But Naomi said, 'Turn back, my daughters; why will you go with me? Are there still sons in my womb, that they may be your husbands? Turn back, my daughters, go—for I am too old to have a husband. If I should say I have hope, if I should have a husband tonight and should also bear sons, would you wait for them till they were grown? Would you restrain yourselves from having husbands? No, my daughters; for it grieves me very much for your sakes that the hand of the Lord has gone out against me!'

Then they lifted up their voices and wept again; and Orpah kissed her mother-in-law [and left], but Ruth clung to her."


The rest of Ruth 1 then goes on to detail how:

  • Ruth not only clung to Naomi but refused to leave her (Ruth 1:16-17)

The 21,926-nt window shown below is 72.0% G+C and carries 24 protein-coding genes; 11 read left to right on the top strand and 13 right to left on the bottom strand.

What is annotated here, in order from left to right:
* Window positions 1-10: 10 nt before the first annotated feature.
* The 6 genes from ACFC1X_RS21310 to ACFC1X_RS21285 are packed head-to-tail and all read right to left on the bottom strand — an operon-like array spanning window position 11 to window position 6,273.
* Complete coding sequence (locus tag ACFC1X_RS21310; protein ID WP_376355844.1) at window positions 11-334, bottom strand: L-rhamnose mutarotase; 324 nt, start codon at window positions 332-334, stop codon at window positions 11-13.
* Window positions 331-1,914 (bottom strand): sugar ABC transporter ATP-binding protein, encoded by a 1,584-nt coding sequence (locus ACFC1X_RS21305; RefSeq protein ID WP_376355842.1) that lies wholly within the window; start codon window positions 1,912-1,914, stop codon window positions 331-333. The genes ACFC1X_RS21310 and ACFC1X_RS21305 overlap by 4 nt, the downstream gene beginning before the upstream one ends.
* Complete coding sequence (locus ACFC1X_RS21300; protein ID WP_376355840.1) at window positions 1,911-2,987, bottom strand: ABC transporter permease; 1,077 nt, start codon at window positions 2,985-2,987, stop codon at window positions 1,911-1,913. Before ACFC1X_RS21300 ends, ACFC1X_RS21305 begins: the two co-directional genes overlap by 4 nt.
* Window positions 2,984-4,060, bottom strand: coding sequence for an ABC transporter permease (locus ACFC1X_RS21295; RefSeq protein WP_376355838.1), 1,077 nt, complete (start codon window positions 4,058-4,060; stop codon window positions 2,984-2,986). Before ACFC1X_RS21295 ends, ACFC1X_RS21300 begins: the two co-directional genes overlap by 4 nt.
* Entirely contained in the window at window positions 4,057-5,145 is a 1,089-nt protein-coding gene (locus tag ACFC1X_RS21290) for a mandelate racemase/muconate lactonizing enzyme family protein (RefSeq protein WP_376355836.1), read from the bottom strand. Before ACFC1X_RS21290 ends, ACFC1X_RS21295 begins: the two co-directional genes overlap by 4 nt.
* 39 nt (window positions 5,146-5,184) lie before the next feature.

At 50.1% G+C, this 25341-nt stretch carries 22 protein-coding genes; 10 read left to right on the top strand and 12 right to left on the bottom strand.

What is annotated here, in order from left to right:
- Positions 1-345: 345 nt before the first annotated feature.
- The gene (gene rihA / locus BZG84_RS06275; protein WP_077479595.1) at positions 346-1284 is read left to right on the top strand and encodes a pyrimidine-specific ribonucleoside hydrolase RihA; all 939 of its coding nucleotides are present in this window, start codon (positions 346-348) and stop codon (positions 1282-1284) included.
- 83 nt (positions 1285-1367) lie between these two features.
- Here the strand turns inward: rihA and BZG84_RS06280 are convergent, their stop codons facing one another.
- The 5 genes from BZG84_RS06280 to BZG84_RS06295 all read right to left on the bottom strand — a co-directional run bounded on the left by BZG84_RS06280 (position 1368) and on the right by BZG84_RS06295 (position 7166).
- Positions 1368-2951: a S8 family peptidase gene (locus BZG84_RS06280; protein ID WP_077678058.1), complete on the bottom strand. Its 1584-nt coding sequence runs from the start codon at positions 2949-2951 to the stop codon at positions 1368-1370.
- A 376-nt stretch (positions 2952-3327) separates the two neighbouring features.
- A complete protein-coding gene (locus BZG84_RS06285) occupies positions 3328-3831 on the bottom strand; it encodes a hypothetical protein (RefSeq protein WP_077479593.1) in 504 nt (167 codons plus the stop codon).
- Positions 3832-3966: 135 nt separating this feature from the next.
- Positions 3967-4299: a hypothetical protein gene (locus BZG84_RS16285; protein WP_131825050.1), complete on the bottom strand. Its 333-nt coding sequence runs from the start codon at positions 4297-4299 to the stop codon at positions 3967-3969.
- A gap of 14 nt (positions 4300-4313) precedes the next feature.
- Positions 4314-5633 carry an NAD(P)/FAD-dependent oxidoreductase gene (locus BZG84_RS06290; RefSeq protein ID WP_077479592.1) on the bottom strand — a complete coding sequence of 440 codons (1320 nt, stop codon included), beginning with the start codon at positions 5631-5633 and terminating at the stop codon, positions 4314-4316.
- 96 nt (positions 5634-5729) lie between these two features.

• Seeing how determined Ruth was to go with her, Naomi finally relented and let Ruth journey to Bethlehem with her (Ruth 1:18-22)


Related: An Interview with Michelle Shaw on Ruth and Hannah


Remember me saying that Ruth is much more celebrated than Orpah? Well, this is why! Literally, after Orpah's 15 verses of fame, there is no further mention of her in the Bible. Her decision to go "back to her people and to her gods" (Ruth 1:15) meant that she faded into obscurity like so-

Ruth, on the other hand? Well, her decision to follow Naomi led to her:

  • Marrying Boaz and birthing children (Ruth 4:13-22)
  • Becoming one of Jesus' fore-mothers, as Jesus was a direct descendant of hers (Matthew 1:1-16)

This is why, of the two, she is the most celebrated.


Related: An Interview with Dija Henry on Ruth

In thinking about this story, I was struck by many things. The first thing that struck me were the differences between Orpah and Ruth (that subsequently led to one of these women being perceived as more successful than the other). For example: